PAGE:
Hawks get the Hustle Blues; St Louis 3, Chicago 0

This about sums it up; Blues 3, Blackhawks 0Corey Crawford gives up 3rd goal Tues vs STL – photo: Yahoo! Sports

By Jon Fromi

The Chicago Blackhawks sported a shuffled lineup Tuesday night in St. Louis. Unfortunately, the result was the same uninspired play that marked Sunday’s loss to Vancouver.

On this night, T.J. Oshie led the way as the Blues prevailed 3-0. In addition to winning new coach Ken Hitchcock’s debut, St. Louis handed the ‘Hawks their second straight loss.

Neither team came out with a lot of fire, likely in part to an emotional ceremony for former Blues Pavol Demitra and Igor Kovolev (also formerly with Chicago) that delayed the start of the contest by several minutes. The two teams skated seven uneventful minutes before it felt like more than an extended pre-game skate.

The Blues opened the scoring at the 8:15 mark of the period. Kevin Shattenkirk brought the puck into the ‘Hawks zone and easily skated away from John Scott’s attempt to halt the play. Shattenkirk found Vladimir Sobotka headed for the net, and Sobotka was able to use some second effort to muscle the puck past Corey Crawford.

Chicago was unable to muster any offense in the opening twenty minutes. The closest they got was Viktor Stalberg’s attempt to stuff one past Jaroslav Halak in the early going. Marian Hossa was wide on a clear shot in front of the net with just over a minute to play, and the teams went into the locker room with St. Louis up 1-0.

The Blues are one of the few teams as inept on the power play as the ‘Hawks have been this season, but when Daniel Carcillo was called for tripping twenty seconds into the middle frame, St. Louis was able to capitalize.  T.J. Oshie found the stick of Chris Stewart a minute into the man advantage, and the resulting redirect gave the Blues a 2-0 lead less than ninety seconds into the period.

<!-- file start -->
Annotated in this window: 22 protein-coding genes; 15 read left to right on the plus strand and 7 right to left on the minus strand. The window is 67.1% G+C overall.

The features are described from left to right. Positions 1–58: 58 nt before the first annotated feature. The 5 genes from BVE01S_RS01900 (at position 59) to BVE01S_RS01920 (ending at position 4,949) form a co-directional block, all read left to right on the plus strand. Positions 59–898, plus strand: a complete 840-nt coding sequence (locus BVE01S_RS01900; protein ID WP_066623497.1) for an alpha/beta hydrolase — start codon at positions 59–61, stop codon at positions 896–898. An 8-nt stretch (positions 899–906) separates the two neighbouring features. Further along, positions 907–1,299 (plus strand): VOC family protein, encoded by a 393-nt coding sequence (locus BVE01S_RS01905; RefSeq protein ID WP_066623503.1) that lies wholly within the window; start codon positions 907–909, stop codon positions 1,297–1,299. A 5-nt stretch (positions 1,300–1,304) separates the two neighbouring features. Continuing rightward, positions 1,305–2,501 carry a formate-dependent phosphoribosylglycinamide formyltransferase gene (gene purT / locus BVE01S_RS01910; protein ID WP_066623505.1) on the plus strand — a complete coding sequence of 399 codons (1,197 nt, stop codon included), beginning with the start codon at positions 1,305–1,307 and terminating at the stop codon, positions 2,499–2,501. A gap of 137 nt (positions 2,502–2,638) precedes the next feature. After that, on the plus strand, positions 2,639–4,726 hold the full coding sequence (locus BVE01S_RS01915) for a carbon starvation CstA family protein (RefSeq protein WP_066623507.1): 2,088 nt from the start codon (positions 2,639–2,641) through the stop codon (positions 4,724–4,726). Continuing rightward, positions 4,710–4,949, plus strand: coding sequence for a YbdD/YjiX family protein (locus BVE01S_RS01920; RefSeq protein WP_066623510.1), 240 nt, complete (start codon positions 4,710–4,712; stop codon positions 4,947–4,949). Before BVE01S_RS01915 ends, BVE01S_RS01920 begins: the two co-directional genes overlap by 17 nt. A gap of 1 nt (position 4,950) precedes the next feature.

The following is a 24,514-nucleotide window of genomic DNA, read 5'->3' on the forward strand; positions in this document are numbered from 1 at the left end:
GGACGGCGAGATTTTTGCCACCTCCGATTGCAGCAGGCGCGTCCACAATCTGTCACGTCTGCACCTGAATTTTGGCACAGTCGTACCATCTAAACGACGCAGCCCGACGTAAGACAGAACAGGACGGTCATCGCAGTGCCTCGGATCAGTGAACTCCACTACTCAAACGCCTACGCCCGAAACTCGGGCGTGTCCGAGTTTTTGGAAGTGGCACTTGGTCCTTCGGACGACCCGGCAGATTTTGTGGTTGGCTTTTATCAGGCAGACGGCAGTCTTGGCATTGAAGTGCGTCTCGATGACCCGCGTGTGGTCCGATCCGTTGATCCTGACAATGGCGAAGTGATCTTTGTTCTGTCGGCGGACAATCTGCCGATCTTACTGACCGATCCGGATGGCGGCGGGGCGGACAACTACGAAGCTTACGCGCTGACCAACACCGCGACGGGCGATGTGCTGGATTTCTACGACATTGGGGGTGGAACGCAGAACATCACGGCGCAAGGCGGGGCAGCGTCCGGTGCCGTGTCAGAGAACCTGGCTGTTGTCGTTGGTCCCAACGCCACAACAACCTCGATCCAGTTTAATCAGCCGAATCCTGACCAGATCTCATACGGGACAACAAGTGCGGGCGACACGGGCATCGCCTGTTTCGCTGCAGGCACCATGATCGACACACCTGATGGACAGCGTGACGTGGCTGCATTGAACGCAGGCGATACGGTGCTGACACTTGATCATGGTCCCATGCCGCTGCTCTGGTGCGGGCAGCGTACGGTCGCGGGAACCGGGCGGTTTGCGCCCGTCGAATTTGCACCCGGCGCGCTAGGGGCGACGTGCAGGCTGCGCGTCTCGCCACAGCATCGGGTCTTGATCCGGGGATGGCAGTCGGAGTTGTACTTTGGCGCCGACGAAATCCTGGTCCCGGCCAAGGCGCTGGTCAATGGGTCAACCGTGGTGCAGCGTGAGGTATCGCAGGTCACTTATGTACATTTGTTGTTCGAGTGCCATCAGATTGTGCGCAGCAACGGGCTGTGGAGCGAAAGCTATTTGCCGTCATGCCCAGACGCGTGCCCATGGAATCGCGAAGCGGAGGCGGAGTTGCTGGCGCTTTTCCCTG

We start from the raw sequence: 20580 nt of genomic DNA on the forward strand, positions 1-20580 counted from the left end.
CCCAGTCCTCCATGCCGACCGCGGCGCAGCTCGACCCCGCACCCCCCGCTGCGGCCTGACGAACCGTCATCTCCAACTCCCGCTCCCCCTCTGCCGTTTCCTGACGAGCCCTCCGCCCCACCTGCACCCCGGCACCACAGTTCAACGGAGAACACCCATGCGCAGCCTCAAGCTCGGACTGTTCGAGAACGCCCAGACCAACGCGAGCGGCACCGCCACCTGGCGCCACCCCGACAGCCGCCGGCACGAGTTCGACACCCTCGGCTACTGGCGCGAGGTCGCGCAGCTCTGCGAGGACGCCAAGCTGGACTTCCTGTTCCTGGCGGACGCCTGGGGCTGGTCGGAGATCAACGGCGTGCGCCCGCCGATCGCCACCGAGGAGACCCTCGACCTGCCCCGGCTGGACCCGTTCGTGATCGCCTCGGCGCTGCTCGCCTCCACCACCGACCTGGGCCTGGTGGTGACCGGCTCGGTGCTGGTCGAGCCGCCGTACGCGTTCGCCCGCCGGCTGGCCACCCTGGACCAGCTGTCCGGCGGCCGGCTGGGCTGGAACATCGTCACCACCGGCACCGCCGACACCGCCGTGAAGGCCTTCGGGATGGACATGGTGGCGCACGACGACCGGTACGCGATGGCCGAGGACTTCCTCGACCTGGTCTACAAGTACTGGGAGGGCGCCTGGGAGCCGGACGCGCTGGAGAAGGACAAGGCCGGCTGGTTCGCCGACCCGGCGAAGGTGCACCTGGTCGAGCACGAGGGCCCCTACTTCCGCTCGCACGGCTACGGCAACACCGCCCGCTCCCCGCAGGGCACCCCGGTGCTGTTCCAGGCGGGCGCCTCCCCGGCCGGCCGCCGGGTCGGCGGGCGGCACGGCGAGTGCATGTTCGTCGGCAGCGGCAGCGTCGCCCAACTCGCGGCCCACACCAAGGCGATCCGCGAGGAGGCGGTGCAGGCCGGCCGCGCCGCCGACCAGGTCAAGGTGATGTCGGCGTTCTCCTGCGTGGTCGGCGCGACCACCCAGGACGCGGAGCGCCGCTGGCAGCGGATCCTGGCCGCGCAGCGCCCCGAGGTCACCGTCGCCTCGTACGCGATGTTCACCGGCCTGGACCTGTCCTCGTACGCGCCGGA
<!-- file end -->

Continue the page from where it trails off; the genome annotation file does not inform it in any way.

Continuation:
The Blackhawks were not as opportunistic on three separate power play chances in the second. A tripping penalty by Ian Cole yielded just one shot on goal for Chicago, and consecutive penalties by Oshie and Sobatka also failed to materialize in goals.

Dave Bolland, who left the ice earlier in the period after being struck in the right foot with a shot, poked home a loose puck with 2:55 left, but the referee had blown the play dead and the goal was waved off. Hossa had found Patrick Kane open in front of the net for Chicago’s best opportunity of the period, but Bolland’s finishing move was a second late.

The Blackhawks failed to make a game of it in the final period, coming up empty on a final power play incurred in the sixth minute when Jamie Langenbrunner was whistled for interference. Chicago put up 12 shots on goal in the last twenty minutes, but few attempts were big scoring opportunities.

Oshie iced the game with 6:06 left after taking a pass from Shattenkirk into the ‘Hawks zone on the left side. His wrist shot found its way past Crawford’s glove and into the net for the game’s final tally.


-It sounded like the ceremony for Demitra and Korolev was handled with a lot of class and featured words from Brett Hull and Keith Tkachuk. Marian Hossa was particularly affected. It would have been nice to watch, but Comcast just showed us the lackluster ‘Hawks effort that followed.

Steve Konroyd mentioned that John Scott was “not out of place on the ice” as Joel Quenneville paired him with Steve Montador to see how he’d handle a regular shift. To everyone’s credit, Scott skated over eleven minutes, including that great unknown expanse we know as the third period. He tried to start something with Ryan Reaves midway through the game. Nothing came of it because Reaves is apparently just big and not stupid.